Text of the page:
Tuesday, October 12, 2010

Prolonged Campaign on Art of War

Photo by vlasta2, found on Wikipedia,

The halfway point of Sun Tzu's Art of War is not just in sight, it has been passed.  I am on nook page 72 out 135.  Thank goodness.  But that reminds me of something.  So, so long ago, I wrote about a key point in the manual.  It was relevant then; it is relevant now. 

"When you engage in actual fighting, if victory is long in coming, then men's weapons will grow dull and their ardor will be dampened." ~   From Page 36, Part II, Number 2

The reading and studying of AoW has threatened to become the much dreaded prolonged campaign.  But Sun Tzu also pointed out:

"Thus, though we have heard of stupid haste in war, cleverness has never been seen associated with long delays." ~ Same page, Same part, Number 5.

Though the last part is a downer due to my procrastination, the first part is a pick-me-upper.  Haste does not make great.  The way I read it is:  if a war is not won in a day, why should I expect to the study thereof to be accomplished any faster?  You see, there is much of Sun Tzu's advice to digest.  I'll get dyspepsia of the mind if I try to consume too fast.

That reminds me of a fresher source of advice.  A Science Daily article covered a study on complex decisions and thinking with the following result:

"the volunteers who were told to consciously think about the decision for a specific amount of time performed poorly in both experiments [conducted in the study]."  (emphasis mine)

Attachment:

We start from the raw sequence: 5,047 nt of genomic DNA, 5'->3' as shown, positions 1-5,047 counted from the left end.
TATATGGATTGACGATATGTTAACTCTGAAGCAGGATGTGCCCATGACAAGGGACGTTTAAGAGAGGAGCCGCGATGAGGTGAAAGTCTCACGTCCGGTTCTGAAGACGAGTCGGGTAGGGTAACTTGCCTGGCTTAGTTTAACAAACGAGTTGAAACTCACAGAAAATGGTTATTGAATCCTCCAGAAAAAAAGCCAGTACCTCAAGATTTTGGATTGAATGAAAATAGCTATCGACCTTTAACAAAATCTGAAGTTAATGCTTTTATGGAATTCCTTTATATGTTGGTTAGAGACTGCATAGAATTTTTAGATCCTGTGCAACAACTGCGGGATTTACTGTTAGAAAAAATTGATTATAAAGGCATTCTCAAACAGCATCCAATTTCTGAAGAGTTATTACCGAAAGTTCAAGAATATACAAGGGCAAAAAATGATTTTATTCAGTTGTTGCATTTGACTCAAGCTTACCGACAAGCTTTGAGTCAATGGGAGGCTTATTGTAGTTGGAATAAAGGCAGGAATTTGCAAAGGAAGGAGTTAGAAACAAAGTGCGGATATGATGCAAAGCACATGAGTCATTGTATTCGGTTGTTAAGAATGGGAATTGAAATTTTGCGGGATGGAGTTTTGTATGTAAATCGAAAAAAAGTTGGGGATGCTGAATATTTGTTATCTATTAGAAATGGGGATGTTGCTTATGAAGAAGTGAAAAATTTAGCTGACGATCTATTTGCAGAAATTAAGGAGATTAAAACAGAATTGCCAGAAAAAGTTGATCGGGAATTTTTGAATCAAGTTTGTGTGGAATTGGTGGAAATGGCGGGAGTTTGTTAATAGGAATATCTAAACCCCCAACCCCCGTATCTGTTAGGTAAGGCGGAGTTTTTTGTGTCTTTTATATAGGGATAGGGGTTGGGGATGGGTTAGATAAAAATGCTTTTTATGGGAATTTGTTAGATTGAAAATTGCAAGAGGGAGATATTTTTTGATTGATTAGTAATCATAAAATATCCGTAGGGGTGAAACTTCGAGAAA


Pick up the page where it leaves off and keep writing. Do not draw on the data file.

And that: 

"although unconscious thought may help us make the right decision in some instances, it is often better to rely on self-paced conscious thought and really focus on the problem at hand."
Basically, the study showed that putting a time frame on the decision resulted in poorer decision-making results than letting your unconscious decide or letting yourself decide at your own pace.  This involved complex decisions, however.  But it made me wonder:  can it be applied elsewhere in our lives?  Namely, are we wrong to set a specific time-limit on our goals?  So, I began to think, what's the harm in testing my theory out by choosing to read and study at my own pace?--as long as their is an actual pace involved.  Non-existent or when I get to it doesn't quite count, I'm afraid.  Let's see, shall we?


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